The original format had a knockout tournament between the four teams eliminated in the quarter-finals, with the winner of that tournament playing off against the teams beaten in the main tournament by gold medalists Belgium, and the winners of these matches playing off for silver and bronze medals.

However, Czechoslovakia had been disqualified and Belgium had received a first-round bye: therefore, the third round was scratched and Spain automatically advanced to the silver and bronze medal match against the Netherlands.

First roundSecond roundSilver/Bronze medal match
QF Italy (a.e.t.)2
SF Netherlands1
QF Norway1
QF Italy0QF Spain3
QF Spain2
QF Spain2
QF Sweden1

First round

Italy 2–1[note 2] (a.e.t.) Norway
Sardi 46'
Badini 123'
Report Andersen 41'
Attendance: 500
Referee: Louis Fourgous (France)

Spain 2–1 Sweden
Belauste 51'
Acedo 53'
Report Dahl 28'
Attendance: 1,500
Referee: Giovanni Mauro (Italy)

Second round

Spain 2–0 Italy
Sesúmaga 43', 72' Report
Attendance: 10,000
Referee: Paul Putz (Belgium)

Silver/Bronze medal match

Spain 3–1 Netherlands
Sesúmaga 7', 35'
Pichichi 72'
Report Groosjohan 68'
Attendance: 14,000
Referee: Paul Putz (Belgium)

Final ranking

Final positions:[2][8]

Pos Team Pld W D L GF GA GD Pts Result
1st place, gold medalist(s)  Belgium 3 3 0 0 8 1 +7 6
2nd place, silver medalist(s)  Spain 5 4 0 1 8 3 +5 8
3rd place, bronze medalist(s)  Netherlands 4 2 0 2 9 10 −1 4
4  Italy 4 2 0 2 5 7 −2 4 Eliminated in playoffs
5  Sweden 3 1 0 2 14 7 +7 2
6  France 2 1 0 1 4 5 −1 2
7  Norway 3 1 0 2 4 7 −3 2
8  Egypt 1 0 0 1 1 2 −1 0 Eliminated in first round
9  Denmark 1 0 0 1 0 1 −1 0
10  Great Britain 1 0 0 1 1 3 −2 0
11  Luxembourg 1 0 0 1 0 3 −3 0
12 Kingdom of Yugoslavia Kingdom of SCS 1 0 0 1 0 7 −7 0
13  Greece 1 0 0 1 0 9 −9 0
DSQ  Czechoslovakia 4 3 0 1 15 3 +12 6 Disqualified
Source: FIFA


Hosts and tournament winners Belgium before the final
Team of Spain, silver medalist
Gold Silver Bronze

Coach: Raoul Daufresne


Coach: Francisco Bru


Coach: Fred Warburton


7 goals
6 goals
5 goals
4 goals
3 goals
2 goals
1 goal


  1. ^ Their protests, translated from the original French, were as follows:
    1. We were allocated an English linesman, which is in contradiction with the rules which state that each participating nation has the right to one of both linesman. This violation of the rules was prejudicial to us during the game, because the English linesman was not impartial and this is why we seek the cancellation of the match. Immediately after the game we brought this notice to the attention of M. Rodolphe Seeldrayers.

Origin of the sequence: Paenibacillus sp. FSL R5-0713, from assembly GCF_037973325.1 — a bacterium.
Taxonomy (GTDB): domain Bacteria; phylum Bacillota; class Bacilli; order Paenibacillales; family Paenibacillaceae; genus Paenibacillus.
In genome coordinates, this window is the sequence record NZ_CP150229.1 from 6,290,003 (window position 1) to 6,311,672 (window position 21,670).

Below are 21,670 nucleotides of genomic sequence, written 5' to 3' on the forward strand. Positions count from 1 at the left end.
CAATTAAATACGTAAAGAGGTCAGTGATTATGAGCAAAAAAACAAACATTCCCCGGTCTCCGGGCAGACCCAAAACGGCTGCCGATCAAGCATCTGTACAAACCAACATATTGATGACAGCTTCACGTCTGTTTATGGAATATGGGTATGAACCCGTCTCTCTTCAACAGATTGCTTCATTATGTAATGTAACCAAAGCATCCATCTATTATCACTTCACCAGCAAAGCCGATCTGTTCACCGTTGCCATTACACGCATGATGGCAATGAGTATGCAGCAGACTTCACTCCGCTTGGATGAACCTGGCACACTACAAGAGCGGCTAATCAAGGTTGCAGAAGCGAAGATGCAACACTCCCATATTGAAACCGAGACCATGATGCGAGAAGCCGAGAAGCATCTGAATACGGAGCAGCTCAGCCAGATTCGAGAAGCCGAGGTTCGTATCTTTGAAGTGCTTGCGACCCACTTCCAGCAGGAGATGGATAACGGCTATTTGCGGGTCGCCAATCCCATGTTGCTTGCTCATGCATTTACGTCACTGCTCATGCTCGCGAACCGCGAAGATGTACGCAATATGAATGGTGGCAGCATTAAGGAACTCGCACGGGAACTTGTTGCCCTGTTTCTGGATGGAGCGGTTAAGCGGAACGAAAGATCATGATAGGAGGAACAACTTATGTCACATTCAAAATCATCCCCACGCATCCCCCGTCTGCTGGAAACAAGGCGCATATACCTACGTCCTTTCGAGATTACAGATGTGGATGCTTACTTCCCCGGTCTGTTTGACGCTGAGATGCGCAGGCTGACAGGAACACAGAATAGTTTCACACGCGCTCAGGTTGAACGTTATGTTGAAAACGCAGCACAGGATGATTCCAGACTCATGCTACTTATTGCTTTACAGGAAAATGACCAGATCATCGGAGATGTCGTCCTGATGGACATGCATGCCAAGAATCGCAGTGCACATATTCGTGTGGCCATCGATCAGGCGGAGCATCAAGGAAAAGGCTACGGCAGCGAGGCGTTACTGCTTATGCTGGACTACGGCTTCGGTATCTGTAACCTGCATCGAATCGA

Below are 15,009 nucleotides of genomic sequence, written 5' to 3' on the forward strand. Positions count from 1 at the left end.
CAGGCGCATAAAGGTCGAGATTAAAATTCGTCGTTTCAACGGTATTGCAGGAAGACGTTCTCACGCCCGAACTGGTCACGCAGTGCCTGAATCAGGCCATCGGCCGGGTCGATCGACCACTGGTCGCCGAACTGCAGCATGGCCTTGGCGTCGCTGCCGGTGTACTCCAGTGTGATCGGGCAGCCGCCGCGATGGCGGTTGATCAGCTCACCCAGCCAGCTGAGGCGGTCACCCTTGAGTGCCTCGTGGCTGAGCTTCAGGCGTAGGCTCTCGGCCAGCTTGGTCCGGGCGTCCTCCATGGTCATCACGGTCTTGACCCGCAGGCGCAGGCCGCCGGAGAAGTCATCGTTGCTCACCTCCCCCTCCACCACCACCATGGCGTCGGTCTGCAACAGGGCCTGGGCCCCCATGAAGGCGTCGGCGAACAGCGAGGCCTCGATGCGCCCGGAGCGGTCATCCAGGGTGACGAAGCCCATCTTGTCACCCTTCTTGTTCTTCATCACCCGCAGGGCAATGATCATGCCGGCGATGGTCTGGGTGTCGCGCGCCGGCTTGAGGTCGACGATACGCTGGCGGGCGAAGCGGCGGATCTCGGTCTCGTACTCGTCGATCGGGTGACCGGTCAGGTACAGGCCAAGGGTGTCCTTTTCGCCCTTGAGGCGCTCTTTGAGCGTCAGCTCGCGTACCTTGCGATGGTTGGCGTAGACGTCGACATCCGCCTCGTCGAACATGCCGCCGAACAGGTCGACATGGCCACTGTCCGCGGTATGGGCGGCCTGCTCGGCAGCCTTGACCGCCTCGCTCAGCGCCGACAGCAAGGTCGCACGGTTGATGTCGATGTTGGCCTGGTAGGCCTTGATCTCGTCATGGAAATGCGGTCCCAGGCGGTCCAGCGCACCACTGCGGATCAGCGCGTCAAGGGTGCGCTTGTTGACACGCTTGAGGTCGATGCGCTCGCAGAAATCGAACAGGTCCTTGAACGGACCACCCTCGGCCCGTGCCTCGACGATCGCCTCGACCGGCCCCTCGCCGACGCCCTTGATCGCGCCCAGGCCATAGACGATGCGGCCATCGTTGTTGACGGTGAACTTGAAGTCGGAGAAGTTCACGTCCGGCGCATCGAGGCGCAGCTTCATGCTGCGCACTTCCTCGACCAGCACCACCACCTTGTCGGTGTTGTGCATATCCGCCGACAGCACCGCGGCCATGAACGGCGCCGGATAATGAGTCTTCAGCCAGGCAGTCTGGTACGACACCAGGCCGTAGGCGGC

2. The majority of the decisions of the referee Mr. Lewis were wrong and it was obvious that it gave the public the wrong impression about our game. Also both Belgian goals were the result of incorrect decisions of the referee and we seek a rigorous investigation on that point.
    3. During the match, Belgian soldiers were introduced to the crowd until they circled the pitch and because of their provocative presence our players were unable to play their normal game. As a result of the very regrettable incident at the end of the match when there was a pitch invasion led by the soldiers and our national flag was insulted we will not participate until we have received an apology from the (Belgian) soldiers.[7]
  2. ^ After 120 minutes expired with the score tied at 1–1, both captains and the referee agreed to play a second extra time of 2x15 minutes, meaning this match lasted 150 minutes.


  1. ^ a b Olympic Football Tournament, Antwerp 1920 - Overview on
  2. ^ a b c VII. Olympiad Antwerp 1920 Football Tournament by Karel Stokkermans on the RSSSF
  3. ^ THE VIIth SUMMER GAMES - Football Archived 22 November 2008 at the Wayback Machine on
  4. ^ "Football at the 1920 Antwerp Summer Games". Sports Reference. Archived from the original on 17 April 2020. Retrieved 1 October 2018.
  5. ^ World Football Elo Ratings: Biggest Upsets
  6. ^ "VII. Olympiad Antwerp 1920 Football Tournament". Retrieved 3 August 2013.
  7. ^ a b VIIeme Olympiade, Anvers 1920: Official report on LA84 Digital Library Collection
  8. ^ 1920 Antwerp Olympic Football Tournament on Football